A World Without News? 

 

Luciana Gurgel | MediaTalks by J&Cia, London

 

One of the questions asked by journalists and researchers in the beginning of the pandemic was whether the gain in trust by quality journalism shown by several studies at that time was here to stay. The answer begins to emerge. And, at least in the UK, it’s a good one. 

A new study launched by Newsworks –  ‘World Without News’ –  to explore the role of news brands in a contemporary landscape has revealed how the nation’s appreciation and value of journalism has increased significantly since the onset of the global coronavirus pandemic:

“Against a backdrop of fake news, disinformation and attacks on free speech, 66% of news consumers said they “appreciate and value journalism more since the global coronavirus pandemic began”.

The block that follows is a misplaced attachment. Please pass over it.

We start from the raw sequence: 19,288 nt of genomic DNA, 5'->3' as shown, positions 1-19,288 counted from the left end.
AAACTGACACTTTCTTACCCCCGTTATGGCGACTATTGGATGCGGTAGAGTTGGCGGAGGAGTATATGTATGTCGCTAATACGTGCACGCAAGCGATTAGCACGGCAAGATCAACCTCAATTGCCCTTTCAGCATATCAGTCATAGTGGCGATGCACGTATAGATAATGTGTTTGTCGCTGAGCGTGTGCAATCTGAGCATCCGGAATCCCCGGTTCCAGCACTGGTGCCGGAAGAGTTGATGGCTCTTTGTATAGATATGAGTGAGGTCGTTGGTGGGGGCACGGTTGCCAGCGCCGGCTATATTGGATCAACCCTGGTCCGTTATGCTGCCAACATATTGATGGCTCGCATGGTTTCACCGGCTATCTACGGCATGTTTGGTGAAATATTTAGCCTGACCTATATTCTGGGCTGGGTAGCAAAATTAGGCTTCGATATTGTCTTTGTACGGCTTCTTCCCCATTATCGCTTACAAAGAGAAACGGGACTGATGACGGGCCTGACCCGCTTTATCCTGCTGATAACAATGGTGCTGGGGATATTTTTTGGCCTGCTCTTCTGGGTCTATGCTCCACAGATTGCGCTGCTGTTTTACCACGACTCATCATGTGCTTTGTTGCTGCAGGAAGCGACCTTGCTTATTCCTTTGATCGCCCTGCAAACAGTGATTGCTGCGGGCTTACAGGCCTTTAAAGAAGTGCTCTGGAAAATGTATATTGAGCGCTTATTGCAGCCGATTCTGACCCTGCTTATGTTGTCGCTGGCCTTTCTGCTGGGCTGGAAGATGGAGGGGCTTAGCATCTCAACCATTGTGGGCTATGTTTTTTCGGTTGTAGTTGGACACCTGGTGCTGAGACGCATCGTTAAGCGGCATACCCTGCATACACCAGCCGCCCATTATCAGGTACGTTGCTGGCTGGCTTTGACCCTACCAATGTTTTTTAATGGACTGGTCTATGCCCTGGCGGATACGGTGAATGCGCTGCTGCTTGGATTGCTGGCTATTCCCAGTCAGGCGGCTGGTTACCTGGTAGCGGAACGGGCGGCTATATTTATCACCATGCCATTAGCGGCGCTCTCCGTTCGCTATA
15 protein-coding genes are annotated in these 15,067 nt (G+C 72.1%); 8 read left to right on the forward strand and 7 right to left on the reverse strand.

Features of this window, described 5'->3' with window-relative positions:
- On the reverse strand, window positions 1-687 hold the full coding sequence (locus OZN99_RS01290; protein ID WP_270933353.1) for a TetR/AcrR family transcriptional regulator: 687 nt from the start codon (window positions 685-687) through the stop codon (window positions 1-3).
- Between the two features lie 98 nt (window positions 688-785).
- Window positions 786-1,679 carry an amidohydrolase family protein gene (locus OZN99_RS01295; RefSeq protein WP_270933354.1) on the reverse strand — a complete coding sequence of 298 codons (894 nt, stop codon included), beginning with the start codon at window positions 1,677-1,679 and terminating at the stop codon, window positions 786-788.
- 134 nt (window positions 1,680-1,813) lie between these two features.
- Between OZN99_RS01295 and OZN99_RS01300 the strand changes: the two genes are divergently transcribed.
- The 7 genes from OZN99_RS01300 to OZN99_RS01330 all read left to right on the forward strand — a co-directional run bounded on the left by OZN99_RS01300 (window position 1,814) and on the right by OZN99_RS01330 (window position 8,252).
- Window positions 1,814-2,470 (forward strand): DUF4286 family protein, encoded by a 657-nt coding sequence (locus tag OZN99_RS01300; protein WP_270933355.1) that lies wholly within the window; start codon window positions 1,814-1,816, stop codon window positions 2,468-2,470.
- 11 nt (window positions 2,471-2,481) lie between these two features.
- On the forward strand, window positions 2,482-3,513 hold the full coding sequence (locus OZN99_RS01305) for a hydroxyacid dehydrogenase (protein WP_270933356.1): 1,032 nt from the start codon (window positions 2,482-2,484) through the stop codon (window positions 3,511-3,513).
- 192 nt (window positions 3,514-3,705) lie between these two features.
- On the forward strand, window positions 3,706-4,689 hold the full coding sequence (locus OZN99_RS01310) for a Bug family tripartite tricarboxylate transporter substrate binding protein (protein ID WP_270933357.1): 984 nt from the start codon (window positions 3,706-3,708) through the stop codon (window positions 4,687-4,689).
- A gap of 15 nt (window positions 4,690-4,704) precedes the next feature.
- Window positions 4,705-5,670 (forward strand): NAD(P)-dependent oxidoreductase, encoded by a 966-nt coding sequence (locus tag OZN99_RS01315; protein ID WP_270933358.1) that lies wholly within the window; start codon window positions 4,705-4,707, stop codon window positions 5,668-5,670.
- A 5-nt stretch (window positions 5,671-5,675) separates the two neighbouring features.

“Encouragingly, the increase is most stark in the under 35-year-olds, with 77% valuing the work of journalists more now in providing reliable information and news.

According to Newsworks, “younger people are increasingly using trusted news brands to check what they see on social media. Although 42% of under 35-year-olds said they used social media more throughout the height of the pandemic, seven in ten of those said they felt less anxious about a story they had seen on social media once they had then checked it out via a news brand.”. 

And 70% of all respondents agreed that a “world without journalism would harm democratic society” – nearly all those cited the work journalists do in “covering important topics and issues that might otherwise be overlooked” and are “important to society”.

A different approach 

The questions to be asked by the study where: What is news? Why do we consume it?  What is the role of news brands versus other news sources? What are the implications for brands? What is the impact of COVID-19?